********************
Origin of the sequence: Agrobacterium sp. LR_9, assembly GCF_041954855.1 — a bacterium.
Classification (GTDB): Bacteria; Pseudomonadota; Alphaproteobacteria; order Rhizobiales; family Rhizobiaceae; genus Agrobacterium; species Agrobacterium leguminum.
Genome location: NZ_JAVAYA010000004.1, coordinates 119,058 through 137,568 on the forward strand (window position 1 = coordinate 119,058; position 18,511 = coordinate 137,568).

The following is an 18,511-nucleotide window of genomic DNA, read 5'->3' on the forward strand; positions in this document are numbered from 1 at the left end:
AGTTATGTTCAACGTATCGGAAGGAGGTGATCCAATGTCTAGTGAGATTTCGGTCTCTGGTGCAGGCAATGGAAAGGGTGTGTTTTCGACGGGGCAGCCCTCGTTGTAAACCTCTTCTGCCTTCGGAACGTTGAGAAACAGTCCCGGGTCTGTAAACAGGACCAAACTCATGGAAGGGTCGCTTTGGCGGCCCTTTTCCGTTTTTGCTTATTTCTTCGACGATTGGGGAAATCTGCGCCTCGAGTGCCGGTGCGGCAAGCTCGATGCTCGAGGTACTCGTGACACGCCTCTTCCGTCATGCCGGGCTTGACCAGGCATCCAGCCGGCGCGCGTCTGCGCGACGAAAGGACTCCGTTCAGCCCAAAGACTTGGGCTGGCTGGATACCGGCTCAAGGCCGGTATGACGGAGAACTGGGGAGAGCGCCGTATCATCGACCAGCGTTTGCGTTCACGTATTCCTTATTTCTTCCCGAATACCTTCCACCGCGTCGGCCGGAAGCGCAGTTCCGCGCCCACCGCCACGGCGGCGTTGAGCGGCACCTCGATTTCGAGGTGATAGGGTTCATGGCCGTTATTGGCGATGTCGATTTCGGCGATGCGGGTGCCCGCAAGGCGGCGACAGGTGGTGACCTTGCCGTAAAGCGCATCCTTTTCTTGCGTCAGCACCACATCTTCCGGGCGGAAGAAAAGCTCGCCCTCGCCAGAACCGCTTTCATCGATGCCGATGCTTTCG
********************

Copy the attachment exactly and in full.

Origin of the sequence: Agrobacterium sp. LR_9, assembly GCF_041954855.1 — a bacterium.
Classification (GTDB): Bacteria; Pseudomonadota; Alphaproteobacteria; order Rhizobiales; family Rhizobiaceae; genus Agrobacterium; species Agrobacterium leguminum.
Genome location: NZ_JAVAYA010000004.1, coordinates 119,058 through 137,568 on the forward strand (window position 1 = coordinate 119,058; position 18,511 = coordinate 137,568).

The following is an 18,511-nucleotide window of genomic DNA, read 5'->3' on the forward strand; positions in this document are numbered from 1 at the left end:
AGTTATGTTCAACGTATCGGAAGGAGGTGATCCAATGTCTAGTGAGATTTCGGTCTCTGGTGCAGGCAATGGAAAGGGTGTGTTTTCGACGGGGCAGCCCTCGTTGTAAACCTCTTCTGCCTTCGGAACGTTGAGAAACAGTCCCGGGTCTGTAAACAGGACCAAACTCATGGAAGGGTCGCTTTGGCGGCCCTTTTCCGTTTTTGCTTATTTCTTCGACGATTGGGGAAATCTGCGCCTCGAGTGCCGGTGCGGCAAGCTCGATGCTCGAGGTACTCGTGACACGCCTCTTCCGTCATGCCGGGCTTGACCAGGCATCCAGCCGGCGCGCGTCTGCGCGACGAAAGGACTCCGTTCAGCCCAAAGACTTGGGCTGGCTGGATACCGGCTCAAGGCCGGTATGACGGAGAACTGGGGAGAGCGCCGTATCATCGACCAGCGTTTGCGTTCACGTATTCCTTATTTCTTCCCGAATACCTTCCACCGCGTCGGCCGGAAGCGCAGTTCCGCGCCCACCGCCACGGCGGCGTTGAGCGGCACCTCGATTTCGAGGTGATAGGGTTCATGGCCGTTATTGGCGATGTCGATTTCGGCGATGCGGGTGCCCGCAAGGCGGCGACAGGTGGTGACCTTGCCGTAAAGCGCATCCTTTTCTTGCGTCAGCACCACATCTTCCGGGCGGAAGAAAAGCTCGCCCTCGCCAGAACCGCTTTCATCGATGCCGATGCTTTCG